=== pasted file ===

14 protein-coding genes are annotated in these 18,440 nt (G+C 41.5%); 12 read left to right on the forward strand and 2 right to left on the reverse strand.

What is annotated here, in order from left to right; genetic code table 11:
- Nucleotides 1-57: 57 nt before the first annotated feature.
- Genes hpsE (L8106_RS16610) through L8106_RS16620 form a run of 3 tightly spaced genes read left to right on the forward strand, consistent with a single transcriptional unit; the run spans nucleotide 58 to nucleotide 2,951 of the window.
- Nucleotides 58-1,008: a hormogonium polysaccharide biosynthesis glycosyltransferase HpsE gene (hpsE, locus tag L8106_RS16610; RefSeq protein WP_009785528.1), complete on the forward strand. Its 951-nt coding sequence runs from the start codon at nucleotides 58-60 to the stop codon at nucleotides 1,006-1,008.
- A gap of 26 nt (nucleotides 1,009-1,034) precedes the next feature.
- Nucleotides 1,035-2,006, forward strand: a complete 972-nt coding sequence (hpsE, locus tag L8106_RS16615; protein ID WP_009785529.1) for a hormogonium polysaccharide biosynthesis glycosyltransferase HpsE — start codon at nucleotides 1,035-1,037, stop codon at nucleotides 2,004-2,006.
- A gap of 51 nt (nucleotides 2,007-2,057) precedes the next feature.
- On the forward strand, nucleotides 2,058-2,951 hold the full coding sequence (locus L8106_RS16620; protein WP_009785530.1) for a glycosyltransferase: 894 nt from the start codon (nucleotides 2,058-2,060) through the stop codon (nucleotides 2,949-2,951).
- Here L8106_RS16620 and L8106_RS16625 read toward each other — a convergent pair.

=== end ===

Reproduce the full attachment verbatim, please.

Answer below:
14 protein-coding genes are annotated in these 18,440 nt (G+C 41.5%); 12 read left to right on the forward strand and 2 right to left on the reverse strand.

What is annotated here, in order from left to right; genetic code table 11:
- Nucleotides 1-57: 57 nt before the first annotated feature.
- Genes hpsE (L8106_RS16610) through L8106_RS16620 form a run of 3 tightly spaced genes read left to right on the forward strand, consistent with a single transcriptional unit; the run spans nucleotide 58 to nucleotide 2,951 of the window.
- Nucleotides 58-1,008: a hormogonium polysaccharide biosynthesis glycosyltransferase HpsE gene (hpsE, locus tag L8106_RS16610; RefSeq protein WP_009785528.1), complete on the forward strand. Its 951-nt coding sequence runs from the start codon at nucleotides 58-60 to the stop codon at nucleotides 1,006-1,008.
- A gap of 26 nt (nucleotides 1,009-1,034) precedes the next feature.
- Nucleotides 1,035-2,006, forward strand: a complete 972-nt coding sequence (hpsE, locus tag L8106_RS16615; protein ID WP_009785529.1) for a hormogonium polysaccharide biosynthesis glycosyltransferase HpsE — start codon at nucleotides 1,035-1,037, stop codon at nucleotides 2,004-2,006.
- A gap of 51 nt (nucleotides 2,007-2,057) precedes the next feature.
- On the forward strand, nucleotides 2,058-2,951 hold the full coding sequence (locus L8106_RS16620; protein WP_009785530.1) for a glycosyltransferase: 894 nt from the start codon (nucleotides 2,058-2,060) through the stop codon (nucleotides 2,949-2,951).
- Here L8106_RS16620 and L8106_RS16625 read toward each other — a convergent pair.